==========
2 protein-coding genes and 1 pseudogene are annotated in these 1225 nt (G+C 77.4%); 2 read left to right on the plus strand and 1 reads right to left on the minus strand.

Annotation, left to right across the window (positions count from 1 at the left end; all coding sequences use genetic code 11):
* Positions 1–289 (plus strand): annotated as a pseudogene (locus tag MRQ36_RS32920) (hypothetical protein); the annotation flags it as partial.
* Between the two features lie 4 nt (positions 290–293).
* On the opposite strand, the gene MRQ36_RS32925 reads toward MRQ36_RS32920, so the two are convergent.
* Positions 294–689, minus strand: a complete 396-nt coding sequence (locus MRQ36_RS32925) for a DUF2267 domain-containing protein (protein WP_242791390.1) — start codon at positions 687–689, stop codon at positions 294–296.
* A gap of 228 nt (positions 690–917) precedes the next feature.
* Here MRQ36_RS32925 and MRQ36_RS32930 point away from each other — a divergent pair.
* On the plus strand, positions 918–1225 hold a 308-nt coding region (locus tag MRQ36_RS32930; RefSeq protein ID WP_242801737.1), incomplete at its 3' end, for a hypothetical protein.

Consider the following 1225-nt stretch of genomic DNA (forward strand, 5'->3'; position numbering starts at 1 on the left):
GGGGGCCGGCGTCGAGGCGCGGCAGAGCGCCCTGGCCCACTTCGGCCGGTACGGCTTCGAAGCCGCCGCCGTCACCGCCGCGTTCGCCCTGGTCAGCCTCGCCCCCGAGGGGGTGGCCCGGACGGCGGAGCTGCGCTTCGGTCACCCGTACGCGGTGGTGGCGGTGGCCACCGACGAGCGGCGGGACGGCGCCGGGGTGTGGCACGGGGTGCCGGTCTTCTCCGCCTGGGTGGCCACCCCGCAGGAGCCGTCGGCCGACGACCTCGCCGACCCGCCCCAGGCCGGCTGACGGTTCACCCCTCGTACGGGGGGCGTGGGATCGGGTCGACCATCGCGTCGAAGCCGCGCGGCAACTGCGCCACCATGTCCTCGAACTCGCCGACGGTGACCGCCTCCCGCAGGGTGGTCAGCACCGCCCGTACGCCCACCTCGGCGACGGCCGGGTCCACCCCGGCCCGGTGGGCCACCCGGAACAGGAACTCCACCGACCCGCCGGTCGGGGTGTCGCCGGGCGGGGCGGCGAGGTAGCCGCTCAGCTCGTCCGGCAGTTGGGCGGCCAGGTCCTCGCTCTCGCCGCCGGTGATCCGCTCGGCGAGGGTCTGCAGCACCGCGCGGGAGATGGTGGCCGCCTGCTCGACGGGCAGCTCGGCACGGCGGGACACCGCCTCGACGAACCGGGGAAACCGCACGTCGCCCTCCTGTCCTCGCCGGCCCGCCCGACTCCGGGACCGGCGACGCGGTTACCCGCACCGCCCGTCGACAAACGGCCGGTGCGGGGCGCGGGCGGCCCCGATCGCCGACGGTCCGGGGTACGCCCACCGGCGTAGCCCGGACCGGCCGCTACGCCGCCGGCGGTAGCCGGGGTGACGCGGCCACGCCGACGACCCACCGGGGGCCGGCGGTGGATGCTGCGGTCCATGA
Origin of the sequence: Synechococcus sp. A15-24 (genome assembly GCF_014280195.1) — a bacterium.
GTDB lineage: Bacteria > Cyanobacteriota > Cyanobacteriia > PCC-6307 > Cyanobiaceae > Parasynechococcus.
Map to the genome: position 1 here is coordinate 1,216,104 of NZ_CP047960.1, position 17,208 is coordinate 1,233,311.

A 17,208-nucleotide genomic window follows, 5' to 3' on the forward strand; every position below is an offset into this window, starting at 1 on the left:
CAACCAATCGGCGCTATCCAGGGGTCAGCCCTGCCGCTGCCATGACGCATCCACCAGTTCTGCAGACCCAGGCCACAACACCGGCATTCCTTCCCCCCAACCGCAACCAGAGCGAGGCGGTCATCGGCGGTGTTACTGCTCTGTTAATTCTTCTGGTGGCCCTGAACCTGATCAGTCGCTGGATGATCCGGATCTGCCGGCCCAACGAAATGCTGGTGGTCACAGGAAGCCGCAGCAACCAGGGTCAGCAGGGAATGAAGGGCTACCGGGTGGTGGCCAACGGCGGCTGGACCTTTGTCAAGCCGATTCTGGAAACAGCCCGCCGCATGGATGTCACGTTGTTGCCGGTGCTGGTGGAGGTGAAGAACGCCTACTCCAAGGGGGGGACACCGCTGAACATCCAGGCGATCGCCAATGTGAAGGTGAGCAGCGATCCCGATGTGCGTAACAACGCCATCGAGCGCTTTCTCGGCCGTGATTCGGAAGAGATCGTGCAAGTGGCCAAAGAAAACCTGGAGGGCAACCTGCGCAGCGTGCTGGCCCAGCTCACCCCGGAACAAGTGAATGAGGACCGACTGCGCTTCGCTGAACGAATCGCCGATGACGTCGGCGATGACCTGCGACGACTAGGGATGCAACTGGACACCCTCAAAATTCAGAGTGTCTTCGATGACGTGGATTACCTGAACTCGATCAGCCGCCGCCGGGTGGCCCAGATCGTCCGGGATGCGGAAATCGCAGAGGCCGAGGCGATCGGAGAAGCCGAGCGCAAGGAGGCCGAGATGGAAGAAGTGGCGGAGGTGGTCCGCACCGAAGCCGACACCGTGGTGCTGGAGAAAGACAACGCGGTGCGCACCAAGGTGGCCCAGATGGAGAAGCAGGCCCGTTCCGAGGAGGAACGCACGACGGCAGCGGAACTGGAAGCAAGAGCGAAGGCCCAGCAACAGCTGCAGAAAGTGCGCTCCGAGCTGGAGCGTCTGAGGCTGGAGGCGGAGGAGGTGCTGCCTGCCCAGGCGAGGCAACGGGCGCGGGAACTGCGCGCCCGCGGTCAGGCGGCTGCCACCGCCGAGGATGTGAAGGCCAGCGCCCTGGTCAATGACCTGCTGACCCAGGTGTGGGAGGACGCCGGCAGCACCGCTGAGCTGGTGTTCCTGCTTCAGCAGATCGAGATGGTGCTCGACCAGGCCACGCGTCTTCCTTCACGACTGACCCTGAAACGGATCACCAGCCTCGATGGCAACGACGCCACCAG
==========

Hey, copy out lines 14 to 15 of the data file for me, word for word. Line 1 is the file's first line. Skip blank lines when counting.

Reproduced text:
Map to the genome: position 1 here is coordinate 1,216,104 of NZ_CP047960.1, position 17,208 is coordinate 1,233,311.

A 17,208-nucleotide genomic window follows, 5' to 3' on the forward strand; every position below is an offset into this window, starting at 1 on the left: